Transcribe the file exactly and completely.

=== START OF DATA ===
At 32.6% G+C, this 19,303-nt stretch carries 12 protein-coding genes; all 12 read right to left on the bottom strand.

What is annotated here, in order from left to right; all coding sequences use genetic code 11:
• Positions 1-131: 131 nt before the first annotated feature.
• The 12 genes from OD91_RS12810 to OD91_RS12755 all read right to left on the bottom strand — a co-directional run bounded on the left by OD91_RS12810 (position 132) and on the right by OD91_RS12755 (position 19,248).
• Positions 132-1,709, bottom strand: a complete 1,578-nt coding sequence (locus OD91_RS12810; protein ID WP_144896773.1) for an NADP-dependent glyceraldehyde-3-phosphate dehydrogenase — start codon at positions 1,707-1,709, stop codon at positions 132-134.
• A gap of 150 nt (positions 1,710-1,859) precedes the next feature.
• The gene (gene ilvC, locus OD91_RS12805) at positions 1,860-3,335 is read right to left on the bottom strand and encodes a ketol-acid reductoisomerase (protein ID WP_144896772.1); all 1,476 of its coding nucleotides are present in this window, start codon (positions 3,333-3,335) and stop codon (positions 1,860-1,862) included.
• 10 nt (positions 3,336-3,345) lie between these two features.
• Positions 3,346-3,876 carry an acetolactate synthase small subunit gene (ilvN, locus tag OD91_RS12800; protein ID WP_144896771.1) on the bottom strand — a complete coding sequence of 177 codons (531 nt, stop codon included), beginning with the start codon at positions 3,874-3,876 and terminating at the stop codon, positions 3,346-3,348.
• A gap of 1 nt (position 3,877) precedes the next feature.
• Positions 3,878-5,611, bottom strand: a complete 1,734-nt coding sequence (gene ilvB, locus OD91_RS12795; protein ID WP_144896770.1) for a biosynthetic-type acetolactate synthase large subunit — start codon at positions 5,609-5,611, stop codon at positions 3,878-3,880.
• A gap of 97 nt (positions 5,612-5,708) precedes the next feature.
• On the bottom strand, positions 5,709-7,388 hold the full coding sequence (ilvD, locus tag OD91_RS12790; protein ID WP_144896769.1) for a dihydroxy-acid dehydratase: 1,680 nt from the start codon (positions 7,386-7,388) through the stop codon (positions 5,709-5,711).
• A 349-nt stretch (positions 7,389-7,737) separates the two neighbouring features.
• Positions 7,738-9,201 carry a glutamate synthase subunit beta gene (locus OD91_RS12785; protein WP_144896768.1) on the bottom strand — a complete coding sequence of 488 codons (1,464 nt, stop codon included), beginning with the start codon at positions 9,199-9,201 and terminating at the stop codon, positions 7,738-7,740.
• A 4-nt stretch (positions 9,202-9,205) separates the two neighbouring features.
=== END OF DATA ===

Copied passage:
At 32.6% G+C, this 19,303-nt stretch carries 12 protein-coding genes; all 12 read right to left on the bottom strand.

What is annotated here, in order from left to right; all coding sequences use genetic code 11:
• Positions 1-131: 131 nt before the first annotated feature.
• The 12 genes from OD91_RS12810 to OD91_RS12755 all read right to left on the bottom strand — a co-directional run bounded on the left by OD91_RS12810 (position 132) and on the right by OD91_RS12755 (position 19,248).
• Positions 132-1,709, bottom strand: a complete 1,578-nt coding sequence (locus OD91_RS12810; protein ID WP_144896773.1) for an NADP-dependent glyceraldehyde-3-phosphate dehydrogenase — start codon at positions 1,707-1,709, stop codon at positions 132-134.
• A gap of 150 nt (positions 1,710-1,859) precedes the next feature.
• The gene (gene ilvC, locus OD91_RS12805) at positions 1,860-3,335 is read right to left on the bottom strand and encodes a ketol-acid reductoisomerase (protein ID WP_144896772.1); all 1,476 of its coding nucleotides are present in this window, start codon (positions 3,333-3,335) and stop codon (positions 1,860-1,862) included.
• 10 nt (positions 3,336-3,345) lie between these two features.
• Positions 3,346-3,876 carry an acetolactate synthase small subunit gene (ilvN, locus tag OD91_RS12800; protein ID WP_144896771.1) on the bottom strand — a complete coding sequence of 177 codons (531 nt, stop codon included), beginning with the start codon at positions 3,874-3,876 and terminating at the stop codon, positions 3,346-3,348.
• A gap of 1 nt (position 3,877) precedes the next feature.
• Positions 3,878-5,611, bottom strand: a complete 1,734-nt coding sequence (gene ilvB, locus OD91_RS12795; protein ID WP_144896770.1) for a biosynthetic-type acetolactate synthase large subunit — start codon at positions 5,609-5,611, stop codon at positions 3,878-3,880.
• A gap of 97 nt (positions 5,612-5,708) precedes the next feature.
• On the bottom strand, positions 5,709-7,388 hold the full coding sequence (ilvD, locus tag OD91_RS12790; protein ID WP_144896769.1) for a dihydroxy-acid dehydratase: 1,680 nt from the start codon (positions 7,386-7,388) through the stop codon (positions 5,709-5,711).
• A 349-nt stretch (positions 7,389-7,737) separates the two neighbouring features.
• Positions 7,738-9,201 carry a glutamate synthase subunit beta gene (locus OD91_RS12785; protein WP_144896768.1) on the bottom strand — a complete coding sequence of 488 codons (1,464 nt, stop codon included), beginning with the start codon at positions 9,199-9,201 and terminating at the stop codon, positions 7,738-7,740.
• A 4-nt stretch (positions 9,202-9,205) separates the two neighbouring features.